Sunday School “Jingles”

Many Baptist, church-going adults remember attending Sunday School as a child fondly. The quaint little classroom with the blackboard; Miss “Mumford” and her cool little flannel-graphs whose characters never seemed to face the correct way; the little offering basket where we put in our nickles and dimes; and of course, singing those short children’s songs that sought to take profound truths of God’s Divinity and Gospel Theology and condense them into “church-jingles.” Don’t get me wrong, I am not opposed to Sunday Schools, the offerings, or even flannel-graphs (although I am not necessarily endorsing those funny felt characters). Maybe I am being a little cynical when it comes to the cute Sunday School songs, however. I believe that is useful and important to catechize our children and to teach them doctrine–using songs as a tool is perfectly commendable. The problem I see with much of the quaint little “jingles” we teach our children is not just the content of the songs themselves (although that is a serious and frustrating issue), but the assumption that children will understand what we are talking about simply because it is a “church song.” For example, growing up, I heard the song “Deep and Wide” almost every week. The lyrics for the entire song amount to the following: “Deep and wide, Deep and wide, there’s a fountain flowing deep and wide,” and repeat six or seven times and it is almost time for snacks! I know that children are capable of more than this doctrinally speaking, and to expect them to understand this song is crazy. Frankly, I am not sure what this song truly meant (I have my theories), maybe that is why the author remains anonymous–he’s embarrassed!

I do think we ought to be singing better songs than this and teaching songs such as “Amazing Grace” “A Mighty Fortress Is Our God” and “God Moves In a Mysterious Way” to our children, but this is not the issue of this article. Songs like “Deep and Wide” being sung with no understanding is a symptom of a “deeper” problem in the church. We adults often do not take seriously the responsibility to thoroughly and passionately communicate rich doctrinal truth to children in such a way that they not only “get it” but that they live it. Whether we think they can’t handle it, we are lazy, or worse, we don’t understand the doctrine of the Gospel–we in this generation are failing to properly teach the Gospel so that it accurately resonates with the next generation.

“Deep and Wide” could actually become a useful illustrative tool in our teaching if we took the time to explain to the children that there most definitely is a fountain of forgiveness and restoration flowing from the wounds of Jesus Christ. Should we not express to the children who no doubt mindlessly sing this catchy jingle, that this fountain of forgiveness is indeed deep in as much as it absolutely forgives the vilest sinner who repents and believes the Gospel? Do we not have a responsibility to teach our children that even as far down as their depravity deepens, so the depths of God’s grace and forgiveness pursue? Can we not impress upon them that there is a fountain of redemption that flows from the side of Jesus Christ, and its breadth extends further than the east from the west? Should we not passionately show them that there is no sinner who is beyond the scope of God’s free and sovereign grace and their is no sin which God cannot or will not pay for through his bloody cross? In other words can we not teach them that there is indeed a fountain that is both deep and wide? Maybe we do not need the “jingle” to do so (I doubt we do), but we must teach the Gospel truth of God’s amazing atonement to our children.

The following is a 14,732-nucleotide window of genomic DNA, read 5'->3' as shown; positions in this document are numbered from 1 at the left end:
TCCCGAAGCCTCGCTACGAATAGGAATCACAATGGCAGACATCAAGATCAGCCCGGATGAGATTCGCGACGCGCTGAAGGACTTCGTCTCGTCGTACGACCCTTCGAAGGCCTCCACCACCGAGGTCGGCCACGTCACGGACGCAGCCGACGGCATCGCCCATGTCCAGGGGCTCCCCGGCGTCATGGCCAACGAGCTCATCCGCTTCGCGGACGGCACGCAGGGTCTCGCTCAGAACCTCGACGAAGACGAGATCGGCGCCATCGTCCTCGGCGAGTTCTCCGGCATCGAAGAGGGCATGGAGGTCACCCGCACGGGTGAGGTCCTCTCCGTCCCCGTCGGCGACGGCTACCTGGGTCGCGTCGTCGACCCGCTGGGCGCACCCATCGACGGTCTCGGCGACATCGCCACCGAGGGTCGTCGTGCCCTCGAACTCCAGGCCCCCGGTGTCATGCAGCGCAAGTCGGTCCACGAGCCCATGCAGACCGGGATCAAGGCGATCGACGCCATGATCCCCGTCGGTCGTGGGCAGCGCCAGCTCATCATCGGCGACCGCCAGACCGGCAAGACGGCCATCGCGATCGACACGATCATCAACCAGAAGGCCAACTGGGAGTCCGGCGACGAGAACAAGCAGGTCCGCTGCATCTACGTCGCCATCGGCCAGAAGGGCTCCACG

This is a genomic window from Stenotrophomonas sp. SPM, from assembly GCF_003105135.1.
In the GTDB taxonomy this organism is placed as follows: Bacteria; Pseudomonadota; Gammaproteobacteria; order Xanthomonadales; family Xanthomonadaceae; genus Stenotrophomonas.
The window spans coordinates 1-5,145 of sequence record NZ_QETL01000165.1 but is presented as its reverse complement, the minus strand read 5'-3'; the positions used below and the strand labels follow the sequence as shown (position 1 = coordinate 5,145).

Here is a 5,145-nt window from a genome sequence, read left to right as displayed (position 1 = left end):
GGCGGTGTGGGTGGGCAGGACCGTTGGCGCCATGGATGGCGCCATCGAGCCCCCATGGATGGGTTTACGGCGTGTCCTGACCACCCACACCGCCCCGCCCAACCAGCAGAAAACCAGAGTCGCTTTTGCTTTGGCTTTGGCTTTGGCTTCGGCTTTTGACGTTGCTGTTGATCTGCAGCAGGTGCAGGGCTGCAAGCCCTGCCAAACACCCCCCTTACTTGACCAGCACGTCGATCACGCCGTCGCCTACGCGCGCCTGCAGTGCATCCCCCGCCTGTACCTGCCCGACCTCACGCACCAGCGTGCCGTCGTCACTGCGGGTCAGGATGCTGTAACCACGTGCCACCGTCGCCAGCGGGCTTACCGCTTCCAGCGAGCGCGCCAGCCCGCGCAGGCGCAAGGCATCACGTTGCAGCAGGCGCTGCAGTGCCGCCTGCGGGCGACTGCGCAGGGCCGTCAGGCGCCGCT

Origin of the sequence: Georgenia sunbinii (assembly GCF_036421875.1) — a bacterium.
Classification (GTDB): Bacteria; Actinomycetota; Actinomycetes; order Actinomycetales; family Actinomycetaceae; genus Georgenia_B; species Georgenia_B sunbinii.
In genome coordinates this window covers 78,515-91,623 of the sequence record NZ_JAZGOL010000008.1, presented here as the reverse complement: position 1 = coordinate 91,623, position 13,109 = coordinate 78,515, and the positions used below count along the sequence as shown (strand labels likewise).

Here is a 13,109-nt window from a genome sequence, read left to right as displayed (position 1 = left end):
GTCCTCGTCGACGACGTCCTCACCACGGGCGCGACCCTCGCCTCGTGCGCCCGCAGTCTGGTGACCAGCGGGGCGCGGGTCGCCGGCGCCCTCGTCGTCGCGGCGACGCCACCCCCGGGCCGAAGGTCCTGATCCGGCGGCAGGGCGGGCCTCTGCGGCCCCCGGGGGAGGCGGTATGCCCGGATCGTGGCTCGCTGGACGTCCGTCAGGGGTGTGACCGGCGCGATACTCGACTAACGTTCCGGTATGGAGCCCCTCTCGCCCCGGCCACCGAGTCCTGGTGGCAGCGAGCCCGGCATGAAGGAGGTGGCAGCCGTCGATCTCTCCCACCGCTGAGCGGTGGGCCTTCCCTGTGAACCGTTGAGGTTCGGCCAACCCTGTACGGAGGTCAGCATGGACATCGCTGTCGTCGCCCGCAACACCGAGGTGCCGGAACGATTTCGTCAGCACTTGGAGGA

I honestly have no idea where this song came from and I would be perfectly fine if it disappeared from our classrooms being replaced with hymns that actually teach these truths plainly. Regardless of whether or not this song continues to be a classic in Sunday School, it is my hope and prayer that we would see the great need to carefully, passionately, and accurately instruct the children God has blessed us with in our churches with the theology of the cross. I pray that we would not give children “soundbites” to take home and annoy mom and dad with. But we would give them doctrine that would change their minds and hearts to be melded to the mind and heart of Christ. I want my children to love Jesus and love his Gospel, and I am convinced that God uses consistent, theological, expositional, and practical teaching through the Word of God to do so–may this be what characterizes our Sunday Schools, children’s classes, or youth activities.

So yes, I am for the abolition of mindless yet catchy “jingles” instead of  doctrinally rich hymns of the faith in our children’s ministries. No, I do not think that removing such songs is the only answer. The answer is for us who are teachers of children to be so nourished up in Gospel doctrine that we intently and interestingly teach them the theology of Jesus Christ from an early age. We must make it our ambition to not take the instruction of children lightly, but to consider each little one as an eternal soul that God seeks as  his worshiper to worship him in spirit and in truth. And how can they do that if they are not intimately and intricately understanding of who he is in his revealed fullness?

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